Just when you think the media environment is about to settle down, the rate of change goes up a gear. The global spread of smartphones has prompted rapid evolution in how people read and consume content, and raised further their expectations of ease of use and service. Few publishing markets remain untouched by this digital locust swarm.
So what are the top digital publishing trends that you will need to surf in 2015 to keep your media business on its feet? Here’s my prediction based on my conversations and projects with publishers over the last 12 months.
1. The world in your pocket (or hand)
By the end of this year 2.5 billion people worldwide will own a smartphone, and in an average day will check it 150 times and spend 82 minutes gazing at a tiny screen. The easy availability of information in a few thumb swipes encourages a degree of laziness among readers. So publishers must make their mobile content browsable and snackable. News media have led the way with dedicated smartphone apps: Guardian, Metro, FT, Economist, designed to snag attention in interstitial moments, and build a regular habit. A miniaturised version of your website won’t cut it on a 5″ screen: you need to develop a dedicated smartphone edition that delivers the good stuff simply.
2. Digital video trumps text
Video sucks attention away from pure text – on websites, digital magazines and apps – especially for the under 35s. And video ad spend is growing four times faster than standard online display. So all publishers have to learn how to create enticing editorial video, and build video opportunities for advertisers.
3. Rise of sociable content
Social content sharing is now driving more traffic than search for pure-play news media like Huff Post and Buzzfeed – so traditional publishers must take note. Creating content specifically designed to be shareable is a crucial skill for editors. B2B media like Euromoney have already learnt that developing content for conferences based on the twitter preoccupations of their audience is good business sense.
4. Advertising as a service
As display advertising becomes less effective, and advertisers focus on content marketing, video and measurable results, publishers must change their working relationship to emphasise service levels. Lloyd’s List has successfully converted – and upsold – advertisers from print to digital through relentless focus on creating bespoke campaigns that are tracked and optimised weekly. Guardian Professional has a dedicated team creating tailored content for clients and monitoring results.
5. Metadata unlocks archive value
Good content has a long half-life, but as the New York Times Digital Innovation Report showed, it has to be tagged to be discoverable.
John O’Donnell, CTO of the FT, believes in building re-usable content assets, and claims: “I would delete archive content without any meta-data.” Archives are packed with value but it doesn’t come free: publishers must invest in tagging and meta-data and smart search technology.
6. Collaborative NPD
In an uncertain world, future customer requirements are hard to predict accurately. So many media organisations are involving customer groups in their NPD process. HSJ Intelligence was developed by Emap in collaboration with eight customers and is one of their most successful subscription launches ever. B2B conference producers are realising the value of developing an expert professional community to identify emerging hot topics for new events.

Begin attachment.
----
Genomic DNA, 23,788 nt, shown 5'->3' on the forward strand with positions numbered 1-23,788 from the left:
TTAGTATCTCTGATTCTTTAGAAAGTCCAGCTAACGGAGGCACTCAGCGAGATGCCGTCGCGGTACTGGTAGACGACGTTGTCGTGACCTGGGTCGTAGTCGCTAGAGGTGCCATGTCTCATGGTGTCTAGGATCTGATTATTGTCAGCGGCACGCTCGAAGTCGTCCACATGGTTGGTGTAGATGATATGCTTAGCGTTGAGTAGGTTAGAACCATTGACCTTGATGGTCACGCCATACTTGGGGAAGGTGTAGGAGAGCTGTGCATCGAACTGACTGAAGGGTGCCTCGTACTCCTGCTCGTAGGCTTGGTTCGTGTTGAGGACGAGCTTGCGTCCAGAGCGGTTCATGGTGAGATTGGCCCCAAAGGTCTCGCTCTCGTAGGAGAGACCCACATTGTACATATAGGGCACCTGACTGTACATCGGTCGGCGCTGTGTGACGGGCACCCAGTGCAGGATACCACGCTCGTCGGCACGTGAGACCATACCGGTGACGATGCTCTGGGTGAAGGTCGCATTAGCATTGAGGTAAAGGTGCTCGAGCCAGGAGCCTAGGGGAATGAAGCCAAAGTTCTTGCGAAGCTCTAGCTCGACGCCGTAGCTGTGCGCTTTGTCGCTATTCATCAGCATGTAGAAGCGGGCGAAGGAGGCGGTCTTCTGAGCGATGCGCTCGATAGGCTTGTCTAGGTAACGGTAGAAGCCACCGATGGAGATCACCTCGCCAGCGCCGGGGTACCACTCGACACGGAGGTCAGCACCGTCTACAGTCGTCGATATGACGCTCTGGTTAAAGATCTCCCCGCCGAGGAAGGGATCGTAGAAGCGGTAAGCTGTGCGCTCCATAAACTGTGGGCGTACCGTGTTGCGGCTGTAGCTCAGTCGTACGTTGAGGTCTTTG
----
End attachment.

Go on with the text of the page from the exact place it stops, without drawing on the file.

7. Data detectives
Digital media allow publishers to learn far more about how people actually consume their content. Stonewash analysed digital magazine data to uncover that weekly publications were far more intensively read than monthlies. The FT learnt that the stories they released in the morning were actually being read in the evening, so they changed their news schedule. When Haymarket launched Campaign in the US they monitored the views and shares per article to refine what topics the audience wanted. And for digital subscription services, close inspection of reader analytics can highlight accounts at risk of lapse.
8. Premier tiers
Understanding reader behaviour can identify opportunities for premium subscription services, creating a pyramid of value with a small number of big ticket customers at the highest levels. Award winning publisher Procurement Leaders has used good content, bespoke subs packages and high service levels to build a strong premium membership tier.
9. The agile publisher
With limited visibility of future opportunities, smart organisations must place lots of small bets along the frontiers of their current markets. Peter Rigby, architect of Informa’s impressive growth, described the organisation as an archipelago of autonomous teams making incremental advances. This fits with the principles of agile software development, a philosophy that many publishers would do well to understand as their business becomes as much about technology as content. Read more about the agile publisher.
So we are moving into a more fluid era, with content available in many forms, and the customer very definitely in charge. Publishers need to become comfortable with a more flexible approach, inviting customers into the product development process and enlisting them into their marketing activity. The good news is that there is now far more data available to understand behaviour and inform decisions. Welcome to the fluid world of media in 2015!
About the author: Carolyn Morgan has launched, grown, acquired and sold media businesses across print, digital and events. She has programmed several highly regarded conferences on digital publishing and advises publishers on their digital strategy.
If you’d like a chat about how you can reinvent your publishing or media business for the digital age, please get in touch.
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